in_poly <- st_within(ebd_sf, poly_ll, sparse = FALSE)

# subset data frame
ebd_in_poly <- ebd[in_poly[, 1], ]

Finally, let’s create a simple map showing the EBD observations before (in black) and after (in green) subsetting the data to be within the polygon.

par(mar = c(0, 0, 0, 0))
plot(poly %>% st_geometry(), col = "grey40", border = NA)
plot(ebd_sf, col = "black", pch = 19, cex = 0.5, add = TRUE)
plot(ebd_sf[in_poly[, 1], ],
col = "forestgreen", pch = 19, cex = 0.5,
legend("top",
legend = c("All observations", "After spatial subsetting"),
col = c("grey40", "forestgreen"),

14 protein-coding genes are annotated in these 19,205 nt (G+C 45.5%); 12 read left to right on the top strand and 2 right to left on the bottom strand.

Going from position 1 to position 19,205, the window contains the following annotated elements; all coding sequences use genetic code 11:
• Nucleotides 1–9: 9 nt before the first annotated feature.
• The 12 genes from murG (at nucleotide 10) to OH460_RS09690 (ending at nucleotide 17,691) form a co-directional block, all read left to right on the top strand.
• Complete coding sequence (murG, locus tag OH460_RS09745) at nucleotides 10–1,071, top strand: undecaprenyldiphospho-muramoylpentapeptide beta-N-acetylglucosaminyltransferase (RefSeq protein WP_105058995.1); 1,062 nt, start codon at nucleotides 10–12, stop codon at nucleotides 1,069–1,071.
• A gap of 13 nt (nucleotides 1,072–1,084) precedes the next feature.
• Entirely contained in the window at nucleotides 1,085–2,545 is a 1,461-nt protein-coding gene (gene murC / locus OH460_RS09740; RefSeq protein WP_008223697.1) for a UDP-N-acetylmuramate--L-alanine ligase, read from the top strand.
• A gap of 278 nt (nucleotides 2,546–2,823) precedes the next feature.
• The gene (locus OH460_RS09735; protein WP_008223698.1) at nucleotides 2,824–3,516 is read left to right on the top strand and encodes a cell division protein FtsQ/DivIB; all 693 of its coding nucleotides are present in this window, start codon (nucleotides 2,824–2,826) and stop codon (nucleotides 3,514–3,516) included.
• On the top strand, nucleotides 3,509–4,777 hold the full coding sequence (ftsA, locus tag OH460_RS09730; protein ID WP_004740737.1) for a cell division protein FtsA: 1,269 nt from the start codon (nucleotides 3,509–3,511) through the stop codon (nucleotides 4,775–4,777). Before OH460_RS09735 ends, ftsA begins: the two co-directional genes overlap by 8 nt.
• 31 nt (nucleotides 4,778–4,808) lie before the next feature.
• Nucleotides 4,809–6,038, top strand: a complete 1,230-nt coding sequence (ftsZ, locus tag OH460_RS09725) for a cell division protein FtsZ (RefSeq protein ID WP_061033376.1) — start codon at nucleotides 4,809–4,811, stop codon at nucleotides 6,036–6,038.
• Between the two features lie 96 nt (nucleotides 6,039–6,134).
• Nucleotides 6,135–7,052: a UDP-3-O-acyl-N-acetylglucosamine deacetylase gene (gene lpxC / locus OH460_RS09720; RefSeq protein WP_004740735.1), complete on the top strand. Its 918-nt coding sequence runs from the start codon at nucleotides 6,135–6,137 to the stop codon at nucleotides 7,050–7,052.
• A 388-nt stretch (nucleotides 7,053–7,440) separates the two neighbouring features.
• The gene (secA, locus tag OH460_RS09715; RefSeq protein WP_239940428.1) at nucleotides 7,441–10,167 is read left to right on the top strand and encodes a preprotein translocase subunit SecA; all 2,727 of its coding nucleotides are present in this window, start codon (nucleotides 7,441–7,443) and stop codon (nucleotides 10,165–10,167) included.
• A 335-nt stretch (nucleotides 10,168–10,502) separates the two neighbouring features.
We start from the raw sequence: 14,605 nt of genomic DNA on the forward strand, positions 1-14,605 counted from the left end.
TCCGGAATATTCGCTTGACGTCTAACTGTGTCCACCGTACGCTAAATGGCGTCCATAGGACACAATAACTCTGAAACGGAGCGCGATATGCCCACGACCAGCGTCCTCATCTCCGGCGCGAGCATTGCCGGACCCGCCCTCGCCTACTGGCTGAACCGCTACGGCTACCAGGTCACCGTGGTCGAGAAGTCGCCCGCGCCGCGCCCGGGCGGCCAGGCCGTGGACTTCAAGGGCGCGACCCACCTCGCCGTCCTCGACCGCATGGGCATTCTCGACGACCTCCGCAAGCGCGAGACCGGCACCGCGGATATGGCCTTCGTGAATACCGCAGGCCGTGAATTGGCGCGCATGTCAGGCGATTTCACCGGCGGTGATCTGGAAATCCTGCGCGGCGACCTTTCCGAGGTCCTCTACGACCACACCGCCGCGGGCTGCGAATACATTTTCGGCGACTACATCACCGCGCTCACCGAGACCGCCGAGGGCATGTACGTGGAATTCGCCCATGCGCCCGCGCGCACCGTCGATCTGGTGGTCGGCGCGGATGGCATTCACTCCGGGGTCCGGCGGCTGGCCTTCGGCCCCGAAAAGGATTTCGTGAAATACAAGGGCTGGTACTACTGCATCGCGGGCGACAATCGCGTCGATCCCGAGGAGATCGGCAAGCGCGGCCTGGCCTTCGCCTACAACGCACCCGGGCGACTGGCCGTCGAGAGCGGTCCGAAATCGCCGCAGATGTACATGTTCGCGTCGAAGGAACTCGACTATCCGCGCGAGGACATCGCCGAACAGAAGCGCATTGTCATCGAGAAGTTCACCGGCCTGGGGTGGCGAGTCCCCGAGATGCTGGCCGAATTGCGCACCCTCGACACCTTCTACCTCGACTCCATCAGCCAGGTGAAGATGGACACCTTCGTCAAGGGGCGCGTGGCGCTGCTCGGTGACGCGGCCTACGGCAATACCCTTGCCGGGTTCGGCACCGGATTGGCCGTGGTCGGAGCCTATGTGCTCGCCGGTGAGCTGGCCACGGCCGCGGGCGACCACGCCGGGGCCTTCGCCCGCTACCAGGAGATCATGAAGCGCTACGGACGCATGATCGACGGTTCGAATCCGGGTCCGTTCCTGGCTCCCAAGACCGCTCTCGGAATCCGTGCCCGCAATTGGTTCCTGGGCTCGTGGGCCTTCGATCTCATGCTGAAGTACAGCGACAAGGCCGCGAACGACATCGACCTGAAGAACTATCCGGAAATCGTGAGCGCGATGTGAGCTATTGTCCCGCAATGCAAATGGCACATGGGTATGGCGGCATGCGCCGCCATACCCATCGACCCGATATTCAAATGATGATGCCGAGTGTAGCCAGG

pch = 19,
bty = "n",
ncol = 2)

Looks like it worked! We got just the points within the polygon as intended. Two final notes:

1. If you’re working with the full EBD (a 200+ GB file), you’ll need to follow step 1 and subset the data using auk prior to importing into R. However, if you’ve used the custom download form to get an EBD subset, your file is likely small enough that you can read the data directly into R with read_ebd() and skip straight to step 2.
2. If your intention is to eventually zero-fill the EBD to produce presence-absence data you’ll need to include the sampling event data file in the auk_ebd(), subset both the EBD and sampling event data files separately to points within the polygon, the combine them together and zero-fill with auk_zerofill().
##### Matt Strimas-Mackey
###### Data Scientist

I am a data scientist at the Cornell Lab of Ornithology using data from the citizen science project eBird to inform bird research and conservation.